Brazilian performer/composer Milton Nascimento has given the pop, jazz, contemporary and rock worlds an amazon of music that is almost impossible to comprehend in its entirety. With BruMa pianist-composer Antonio Adolfo and a cadre of outstanding Brazilian musicians he provides a highly stylized, exotic and utterly brilliant Grammy-worthy exploration of Nascimento’s works. This album is so inviting and the performances so seductive that the entire album screams to be devoured in one luscious conceptual bite.
“Fe Cega Faca, Amolada” (“Blind Faith, Sharp Knife”) gets first at-bat with a hip, call-response modal theme and develops along into a furious Marcelo Martins sax solo and a smooth Claudio Spiewak guitar ride. After a bouncer, but, nonetheless slick “Nada Sera Como Antes” (“Nothing Will Be As It Was”) the percussive nature of things evolves across the session. “Outubro,” (“October”) a lush ballad, demonstrates the team’s ability to express deep emotion and great beauty. It’s a hypnotic track that features Jesse Sadoc’s gorgeous flugelhorn solo and deep ensemble platforms.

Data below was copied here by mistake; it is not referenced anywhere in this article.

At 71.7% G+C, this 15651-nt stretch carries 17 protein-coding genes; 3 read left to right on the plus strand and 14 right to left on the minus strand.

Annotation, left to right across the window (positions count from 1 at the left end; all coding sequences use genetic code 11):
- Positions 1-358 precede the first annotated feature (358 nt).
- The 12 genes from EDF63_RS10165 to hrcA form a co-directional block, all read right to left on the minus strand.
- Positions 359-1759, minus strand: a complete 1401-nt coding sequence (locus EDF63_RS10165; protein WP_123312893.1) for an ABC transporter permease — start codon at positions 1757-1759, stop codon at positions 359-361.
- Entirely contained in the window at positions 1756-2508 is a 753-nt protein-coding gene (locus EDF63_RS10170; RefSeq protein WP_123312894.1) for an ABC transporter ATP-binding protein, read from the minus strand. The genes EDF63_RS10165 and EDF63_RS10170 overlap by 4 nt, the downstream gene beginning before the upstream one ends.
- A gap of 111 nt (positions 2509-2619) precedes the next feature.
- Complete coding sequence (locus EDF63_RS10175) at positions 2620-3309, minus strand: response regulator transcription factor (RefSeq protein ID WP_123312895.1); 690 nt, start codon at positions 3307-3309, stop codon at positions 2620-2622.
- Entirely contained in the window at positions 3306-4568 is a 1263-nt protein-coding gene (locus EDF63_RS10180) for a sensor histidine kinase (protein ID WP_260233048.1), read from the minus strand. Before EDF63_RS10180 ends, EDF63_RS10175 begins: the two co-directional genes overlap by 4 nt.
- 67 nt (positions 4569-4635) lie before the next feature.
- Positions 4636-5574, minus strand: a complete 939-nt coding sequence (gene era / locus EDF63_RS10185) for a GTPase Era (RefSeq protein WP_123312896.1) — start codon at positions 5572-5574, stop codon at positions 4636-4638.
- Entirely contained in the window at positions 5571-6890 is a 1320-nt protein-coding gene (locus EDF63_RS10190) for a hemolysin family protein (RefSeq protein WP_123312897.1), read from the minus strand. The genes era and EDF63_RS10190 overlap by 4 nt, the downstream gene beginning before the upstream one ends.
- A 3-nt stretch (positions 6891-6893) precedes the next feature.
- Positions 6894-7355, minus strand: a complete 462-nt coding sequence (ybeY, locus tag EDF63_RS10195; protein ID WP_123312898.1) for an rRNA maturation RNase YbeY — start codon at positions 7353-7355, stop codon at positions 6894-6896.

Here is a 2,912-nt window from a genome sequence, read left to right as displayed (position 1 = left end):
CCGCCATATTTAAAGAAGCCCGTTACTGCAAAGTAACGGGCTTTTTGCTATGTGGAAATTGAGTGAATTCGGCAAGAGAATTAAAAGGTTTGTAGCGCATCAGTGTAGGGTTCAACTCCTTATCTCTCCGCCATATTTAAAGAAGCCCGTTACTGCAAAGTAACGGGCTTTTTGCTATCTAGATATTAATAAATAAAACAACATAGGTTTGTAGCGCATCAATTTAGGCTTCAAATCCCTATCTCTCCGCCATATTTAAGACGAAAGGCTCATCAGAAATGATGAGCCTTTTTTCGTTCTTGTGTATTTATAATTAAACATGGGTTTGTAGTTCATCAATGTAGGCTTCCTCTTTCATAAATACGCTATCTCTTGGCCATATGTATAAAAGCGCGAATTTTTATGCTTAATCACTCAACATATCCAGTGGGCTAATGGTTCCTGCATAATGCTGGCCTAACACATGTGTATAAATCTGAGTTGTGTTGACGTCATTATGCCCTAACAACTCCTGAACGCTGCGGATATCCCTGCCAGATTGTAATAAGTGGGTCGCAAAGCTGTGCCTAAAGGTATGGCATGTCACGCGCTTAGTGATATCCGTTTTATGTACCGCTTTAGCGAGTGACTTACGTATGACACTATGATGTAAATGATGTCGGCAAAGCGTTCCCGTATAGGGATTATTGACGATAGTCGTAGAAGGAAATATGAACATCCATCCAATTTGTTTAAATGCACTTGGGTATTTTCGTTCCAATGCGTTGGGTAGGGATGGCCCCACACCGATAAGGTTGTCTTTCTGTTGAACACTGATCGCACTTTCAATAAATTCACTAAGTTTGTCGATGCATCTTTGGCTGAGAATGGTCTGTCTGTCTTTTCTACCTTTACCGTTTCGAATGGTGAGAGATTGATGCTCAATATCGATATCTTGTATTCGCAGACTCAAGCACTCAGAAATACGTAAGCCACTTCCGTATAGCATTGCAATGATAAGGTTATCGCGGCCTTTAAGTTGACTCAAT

The aforementioned concept feel of the session is delivered by Adolfo’s team of Nascimento’s deeply profound, yet approachable music, featuring memorable themes, sublime textures (“Encontros E Despedidas,” “Encounters and Farewells”), and complex, yet attainable, polyrhythms. It’s those rhythms that are displayed on the grabber, “Canção Da Sal” (“Salt Song”). “Três Pontes” offers a smoother, contemporary picture with Adolfo’s piano, Sadoc’s horn, and Helder’s bass solos tasteful over Barata’s drive. “Tristesse” (Sadness) closes out the date on a melancholic note with a superb Leo Amuedo guitar solo.
A word about Antonio Adolfo and the other soloists here: they all shine, as does the entire ensemble. Adolfo’s playing across the date is brilliant, elegant, and inspired. His arrangements are superb and they reflect the influence that jazz has had on him. “Cais” (“Harbor”), for example, is a moody, modal soundscape that reverberates a classic Gil Evans and Miles Davis vibe as does the exotically percussive Oliver Nelson-textured “Caxanga.”
BruMa is a joyous romp. It is a fitting salute and certainly one of the finest albums of 2020.